Weird notation

  • #1
Hi,

I'm reading an old book titled 'Mathematics of classical and quantum physics' by byron & fuller. It's quite nice, but some of the notation confuses me.

On page 388, they're showing a simple differential equation:

[tex]-i\frac{dy}{dx}=f(x)[/tex]

fine, but then they write the solution (given the initial condition y(a)=y0) as:

[tex]y(x) = y0 + i\int_a^x f(x')dx'[/tex]

These primes don't make any sense to me. What's up? Especially the one on the differential.
I would just have written the same thing without the primes.

I exspect this to be some kind of outdated notation, but it could also be that it just is something i've never seen. Can anyone tell me what's going on?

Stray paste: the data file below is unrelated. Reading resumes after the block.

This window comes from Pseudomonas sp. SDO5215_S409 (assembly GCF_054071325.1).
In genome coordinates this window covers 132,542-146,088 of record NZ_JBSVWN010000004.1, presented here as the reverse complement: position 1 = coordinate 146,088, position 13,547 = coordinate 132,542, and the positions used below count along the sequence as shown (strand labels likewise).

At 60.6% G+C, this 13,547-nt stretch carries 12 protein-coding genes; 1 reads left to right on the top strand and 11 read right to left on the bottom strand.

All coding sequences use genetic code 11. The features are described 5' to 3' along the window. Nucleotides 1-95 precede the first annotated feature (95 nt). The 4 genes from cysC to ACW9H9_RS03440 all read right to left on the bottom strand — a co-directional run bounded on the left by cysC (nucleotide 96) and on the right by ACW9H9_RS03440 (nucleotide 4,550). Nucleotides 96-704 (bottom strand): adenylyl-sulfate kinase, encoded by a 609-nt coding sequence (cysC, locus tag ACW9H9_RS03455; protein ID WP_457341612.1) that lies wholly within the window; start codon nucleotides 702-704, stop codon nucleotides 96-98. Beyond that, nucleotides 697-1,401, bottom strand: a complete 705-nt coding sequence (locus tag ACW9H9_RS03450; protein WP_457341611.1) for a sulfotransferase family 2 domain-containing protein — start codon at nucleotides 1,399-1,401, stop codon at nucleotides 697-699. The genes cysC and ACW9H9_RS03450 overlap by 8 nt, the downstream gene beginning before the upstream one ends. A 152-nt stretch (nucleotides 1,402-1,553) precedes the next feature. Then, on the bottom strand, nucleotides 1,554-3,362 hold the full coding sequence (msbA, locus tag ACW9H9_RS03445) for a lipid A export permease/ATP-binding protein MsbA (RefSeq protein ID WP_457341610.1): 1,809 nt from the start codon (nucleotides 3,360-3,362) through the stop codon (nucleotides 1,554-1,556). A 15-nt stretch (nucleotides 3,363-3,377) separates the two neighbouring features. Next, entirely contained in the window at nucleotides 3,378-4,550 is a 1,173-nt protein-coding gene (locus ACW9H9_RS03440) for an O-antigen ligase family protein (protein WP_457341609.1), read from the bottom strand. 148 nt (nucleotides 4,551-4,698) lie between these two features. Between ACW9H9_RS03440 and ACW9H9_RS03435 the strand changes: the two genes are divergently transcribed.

thx
Frederic
 

Answers and Replies

  • #2
Char. Limit
Gold Member
1,204
14
I think it's just another way to say [tex]y(x)=y(0)+i\int f(x) dx[/tex].
 
  • #3
D H
Staff Emeritus
Science Advisor
Insights Author
15,393
685
That x' is just a dummy variable. The only difference between this text and a more modern one is that the more modern text will use greek letters:

[tex]y(x) = y_0 + i\int_a^x f(\xi)d\xi[/tex]
 
  • #4
cristo
Staff Emeritus
Science Advisor
8,107
73
The notation isn't outdated. The integral needs to be a function of x in order to make the equation make sense, and so the upper limit is x. Then, x' is a dummy variable-- this can really be anything you like (apart from x!).
 
  • #5
Thx guys, of course! I get it now. :)
 

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